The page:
I’m a huge fan of selling high and buying low. Not so huge on selling low and buying high. Moving Puig or Joc, at this point, would likely be selling relatively low. Puig only played 79 games and never really got in rhythm for too long before injuring himself again. He’s still immensely talented and on a very team friendly contract, so unless they can get huge value for him, they shouldn’t trade him (off field issues taken into account).

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Same goes with Pederson, who despite a consistently low batting average, put together a great first half and a terrible second half. His struggles started right before the All-Star break, and he never really got his power stroke back. He won’t be 24 until April and still walks a lot and plays good defense, so trading him also seems nonsensical.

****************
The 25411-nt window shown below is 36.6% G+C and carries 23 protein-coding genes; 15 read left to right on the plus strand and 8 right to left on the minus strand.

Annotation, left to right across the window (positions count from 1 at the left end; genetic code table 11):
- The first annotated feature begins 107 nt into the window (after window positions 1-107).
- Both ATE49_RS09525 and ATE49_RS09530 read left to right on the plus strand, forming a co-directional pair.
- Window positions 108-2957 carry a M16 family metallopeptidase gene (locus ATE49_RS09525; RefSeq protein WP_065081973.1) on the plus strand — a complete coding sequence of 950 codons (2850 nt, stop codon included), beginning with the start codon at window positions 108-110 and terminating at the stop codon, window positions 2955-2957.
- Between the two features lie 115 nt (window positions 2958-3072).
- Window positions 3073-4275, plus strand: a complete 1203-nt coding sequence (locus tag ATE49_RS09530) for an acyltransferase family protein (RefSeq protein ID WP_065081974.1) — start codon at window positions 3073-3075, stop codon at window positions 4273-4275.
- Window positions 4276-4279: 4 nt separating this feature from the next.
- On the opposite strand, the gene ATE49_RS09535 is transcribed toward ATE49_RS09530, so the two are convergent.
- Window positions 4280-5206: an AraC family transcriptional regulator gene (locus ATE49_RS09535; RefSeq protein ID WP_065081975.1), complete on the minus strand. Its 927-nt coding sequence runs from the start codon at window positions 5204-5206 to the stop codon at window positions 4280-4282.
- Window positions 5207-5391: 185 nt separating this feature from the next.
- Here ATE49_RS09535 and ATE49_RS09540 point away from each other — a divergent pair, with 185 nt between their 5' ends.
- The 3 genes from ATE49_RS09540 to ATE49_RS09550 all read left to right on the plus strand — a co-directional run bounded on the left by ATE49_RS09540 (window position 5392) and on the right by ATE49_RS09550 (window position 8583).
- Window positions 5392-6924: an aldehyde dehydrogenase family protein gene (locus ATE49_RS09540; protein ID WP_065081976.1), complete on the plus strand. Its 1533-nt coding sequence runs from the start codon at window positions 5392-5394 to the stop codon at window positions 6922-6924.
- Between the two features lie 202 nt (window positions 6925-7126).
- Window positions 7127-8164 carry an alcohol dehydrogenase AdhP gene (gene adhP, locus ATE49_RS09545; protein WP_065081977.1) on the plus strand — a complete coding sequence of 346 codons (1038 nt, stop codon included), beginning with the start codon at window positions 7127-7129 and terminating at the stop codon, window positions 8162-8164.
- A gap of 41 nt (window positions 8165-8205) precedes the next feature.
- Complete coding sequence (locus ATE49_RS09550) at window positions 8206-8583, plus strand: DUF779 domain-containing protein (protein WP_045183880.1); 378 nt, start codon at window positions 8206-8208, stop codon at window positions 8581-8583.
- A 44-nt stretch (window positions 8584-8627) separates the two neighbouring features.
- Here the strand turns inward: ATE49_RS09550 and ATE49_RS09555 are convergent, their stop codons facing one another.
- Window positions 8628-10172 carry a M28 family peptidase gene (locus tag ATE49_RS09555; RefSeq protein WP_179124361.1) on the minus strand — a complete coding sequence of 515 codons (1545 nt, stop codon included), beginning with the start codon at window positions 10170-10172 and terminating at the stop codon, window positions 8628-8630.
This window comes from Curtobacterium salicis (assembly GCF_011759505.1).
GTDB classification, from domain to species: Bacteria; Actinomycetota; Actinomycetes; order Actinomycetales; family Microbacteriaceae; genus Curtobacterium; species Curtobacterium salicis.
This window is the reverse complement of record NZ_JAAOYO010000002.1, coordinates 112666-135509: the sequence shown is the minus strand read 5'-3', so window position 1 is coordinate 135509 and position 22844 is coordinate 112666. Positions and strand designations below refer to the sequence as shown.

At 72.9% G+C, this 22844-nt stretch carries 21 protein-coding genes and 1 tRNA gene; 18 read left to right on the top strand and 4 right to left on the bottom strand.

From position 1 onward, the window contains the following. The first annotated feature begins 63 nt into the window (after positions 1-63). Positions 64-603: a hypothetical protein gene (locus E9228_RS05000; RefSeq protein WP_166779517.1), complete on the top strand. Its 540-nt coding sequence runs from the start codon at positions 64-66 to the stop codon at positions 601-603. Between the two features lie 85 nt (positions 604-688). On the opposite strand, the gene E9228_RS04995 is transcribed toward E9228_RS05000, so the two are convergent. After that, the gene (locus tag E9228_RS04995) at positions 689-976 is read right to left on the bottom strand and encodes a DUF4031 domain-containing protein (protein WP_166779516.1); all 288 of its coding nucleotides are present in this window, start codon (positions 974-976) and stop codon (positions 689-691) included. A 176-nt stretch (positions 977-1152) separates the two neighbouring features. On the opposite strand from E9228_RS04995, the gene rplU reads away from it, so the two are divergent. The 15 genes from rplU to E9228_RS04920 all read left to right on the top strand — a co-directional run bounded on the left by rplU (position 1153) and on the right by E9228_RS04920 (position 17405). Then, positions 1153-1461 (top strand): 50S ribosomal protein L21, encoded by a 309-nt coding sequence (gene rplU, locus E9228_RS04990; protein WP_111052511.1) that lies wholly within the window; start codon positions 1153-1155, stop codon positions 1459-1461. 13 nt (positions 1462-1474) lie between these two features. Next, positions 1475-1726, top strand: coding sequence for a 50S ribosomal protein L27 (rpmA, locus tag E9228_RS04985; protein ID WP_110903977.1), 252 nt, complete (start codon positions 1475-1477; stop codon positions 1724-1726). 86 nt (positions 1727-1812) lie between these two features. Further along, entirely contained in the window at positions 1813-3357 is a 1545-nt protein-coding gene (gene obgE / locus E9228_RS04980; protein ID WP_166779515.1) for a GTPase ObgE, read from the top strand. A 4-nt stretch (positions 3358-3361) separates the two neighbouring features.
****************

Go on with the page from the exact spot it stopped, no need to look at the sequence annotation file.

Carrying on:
Unfortunately, a couple of the other outfielders probably don’t have a lot of trade value and won’t bring back a big name. Crawford is still good when healthy, but he’s pretty much never healthy and is owed over $42 million over the next two seasons. If, by some miracle, he can stay healthy, he gives the Dodgers the top-of-the-order threat they need and can still be a serviceable offensive outfielder and a terrifying defensive outfielder.